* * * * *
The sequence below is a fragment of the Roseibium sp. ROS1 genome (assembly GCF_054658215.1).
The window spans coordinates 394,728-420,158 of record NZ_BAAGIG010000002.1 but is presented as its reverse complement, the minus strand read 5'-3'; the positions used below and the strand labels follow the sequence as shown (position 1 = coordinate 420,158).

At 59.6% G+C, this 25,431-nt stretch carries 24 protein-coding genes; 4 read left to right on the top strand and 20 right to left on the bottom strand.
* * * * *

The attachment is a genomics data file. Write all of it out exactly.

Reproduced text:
The sequence below is a fragment of the Roseibium sp. ROS1 genome (assembly GCF_054658215.1).
The window spans coordinates 394,728-420,158 of record NZ_BAAGIG010000002.1 but is presented as its reverse complement, the minus strand read 5'-3'; the positions used below and the strand labels follow the sequence as shown (position 1 = coordinate 420,158).

At 59.6% G+C, this 25,431-nt stretch carries 24 protein-coding genes; 4 read left to right on the top strand and 20 right to left on the bottom strand.